Taking a tube to Central London, over the next few days, I made my way through both St James’ Park and Hyde Park, Trafalgar Square and lastly, to Harrods, where I intended to buy a foam roller at the sports center on the top floor. Not hearing much about Harrod’s before, I was instantly astonished by the immense size of the building as well as the intricate detail in exterior architecture and lavish adornment, then on the inside-by the grandeur gold patterning covering the walls of each meticulously organized room, and the scale and detail and overly adorned decoration of the elevator taking us up to the top floor to sports and athletics.
The sports and athletics floor was sectioned off into several areas: tennis, football (soccer-once again, if you are a confused American reading this) weight training, cycling, golf, hunting, and finally, running. I was particularly impressed with the lavishness of the golf section, selling both crystal-encrusted golf bags, and a Hummer golf cart-which instantly made me wonder if such items as these were actually ever purchased, or were just displayed on show for the store’s bragging rights over how ridiculously impractical ( but cool!) their products could be. And as dazzled as I was by the treasure trove of high-end sports equipment, I was there only for the sake of practicality-to purchase a foam roller in order to heal my leg-and I thought to myself that if Harrod’s has all the best new fitness equipment (and certainly gaudy and non-gaudy versions of each) they must have a foam roller!
And so, I approached the sales counter in the least flashy corner of the Sports and Fitness floor, the running section. Two guys in their early twenties were chatting idly behind the counter, their arms hunched over the cashier desk in boredom, both pairs of eyes wandering around the room, unfocused. It was slightly strange and seemed a bit silly how dressed up they were, in slick black trousers and crisp white shirts, undoubtedly confirming to the strictest of dress codes-while their casual banter and slouched positions posed a delightful contradiction to their uniforms.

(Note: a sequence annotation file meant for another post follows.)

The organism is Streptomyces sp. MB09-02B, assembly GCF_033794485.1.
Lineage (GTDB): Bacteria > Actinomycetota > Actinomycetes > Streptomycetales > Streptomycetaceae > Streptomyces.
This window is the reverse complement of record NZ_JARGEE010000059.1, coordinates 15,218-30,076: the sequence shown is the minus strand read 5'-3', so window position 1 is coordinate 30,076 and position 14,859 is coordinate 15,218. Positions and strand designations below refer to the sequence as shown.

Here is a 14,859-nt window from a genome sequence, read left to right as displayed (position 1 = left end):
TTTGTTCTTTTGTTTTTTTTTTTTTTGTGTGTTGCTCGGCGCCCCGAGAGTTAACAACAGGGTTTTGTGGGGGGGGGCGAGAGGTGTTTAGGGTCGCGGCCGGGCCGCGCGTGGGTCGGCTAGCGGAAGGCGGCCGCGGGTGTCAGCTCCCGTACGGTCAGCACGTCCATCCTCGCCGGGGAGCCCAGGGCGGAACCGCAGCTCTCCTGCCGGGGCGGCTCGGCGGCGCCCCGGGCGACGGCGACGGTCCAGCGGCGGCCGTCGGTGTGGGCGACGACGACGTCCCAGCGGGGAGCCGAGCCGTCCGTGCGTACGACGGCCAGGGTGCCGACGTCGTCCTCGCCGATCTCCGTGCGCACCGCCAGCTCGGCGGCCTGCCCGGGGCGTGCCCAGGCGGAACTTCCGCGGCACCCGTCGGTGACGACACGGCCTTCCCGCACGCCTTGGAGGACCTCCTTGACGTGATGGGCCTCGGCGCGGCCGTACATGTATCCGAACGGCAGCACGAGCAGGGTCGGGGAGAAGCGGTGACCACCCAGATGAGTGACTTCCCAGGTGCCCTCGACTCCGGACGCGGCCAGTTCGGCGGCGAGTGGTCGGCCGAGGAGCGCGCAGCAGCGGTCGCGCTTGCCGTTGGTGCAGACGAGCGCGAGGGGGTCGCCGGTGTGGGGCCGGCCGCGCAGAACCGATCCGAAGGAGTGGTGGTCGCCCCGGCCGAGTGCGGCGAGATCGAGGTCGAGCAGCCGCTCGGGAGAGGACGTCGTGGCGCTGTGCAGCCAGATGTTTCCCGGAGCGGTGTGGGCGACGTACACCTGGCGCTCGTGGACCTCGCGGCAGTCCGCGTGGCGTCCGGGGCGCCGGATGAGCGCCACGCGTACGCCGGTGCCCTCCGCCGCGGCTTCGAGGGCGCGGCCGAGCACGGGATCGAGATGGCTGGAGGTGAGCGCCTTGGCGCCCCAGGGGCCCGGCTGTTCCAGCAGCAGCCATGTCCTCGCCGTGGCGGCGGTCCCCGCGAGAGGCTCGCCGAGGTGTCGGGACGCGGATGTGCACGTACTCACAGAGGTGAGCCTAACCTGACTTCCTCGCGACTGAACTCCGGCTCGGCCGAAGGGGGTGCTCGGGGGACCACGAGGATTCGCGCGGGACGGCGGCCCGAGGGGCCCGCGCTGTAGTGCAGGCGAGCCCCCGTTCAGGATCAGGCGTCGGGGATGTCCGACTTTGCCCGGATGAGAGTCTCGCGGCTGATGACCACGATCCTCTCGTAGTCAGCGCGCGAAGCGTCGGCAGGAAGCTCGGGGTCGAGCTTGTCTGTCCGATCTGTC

Upon noticing my need for assistance, immediately both men straightened quickly, asking with a slightly affected air of charm how they might be able to help me. As I asked them if their store carried a foam roller, I was met with instant looks of puzzlement by both, as they had clearly never heard of what a foam roller could possibly be. I tried to explain to the best of my ability what it was-a cylindrical piece of foam about two feet long with a diameter of at least six inches but no more than ten…and both young men appeared to still have no idea of what I was talking about, but pretended to steadily understand what I might mean.
I tried once again, explaining exactly how it is used, why it is used, and put forth every small bit of loose unorganized information I had about foam rollers to give them the best idea possible-and finally they came to the conclusion that their store did not carry foam rollers at all, but that they would try their best to find a store that would.
I thanked both clerks gratefully, and after a few phone calls and their attempts over the phone to explain exactly what I had of this strange contraption to a couple of nearby sports stores, I was given a number and address of one store by the name of John Bell and Croyden, that promised to carry the elusive foam roller for fifteen pounds-and soon I was off to continue my mission.
The next day I was back on the tube, then back on the street, and Richard strode alongside me, as I hobbled around the streets of London, looking for John Bell and Croyden to find a foam roller-and after about thirty minutes of searching, we reached our destination.
Indeed, John Bell and Croyden did have a foam roller, but the only one they carried was intended for Pilates rather than treating injury, and was thirty-five pounds rather than fifteen. However, I was desperate, and they had (for the most part) what I needed. I purchased the foam roller, and with only the evening left, packed my things for Germany, hoping for a swift recovery.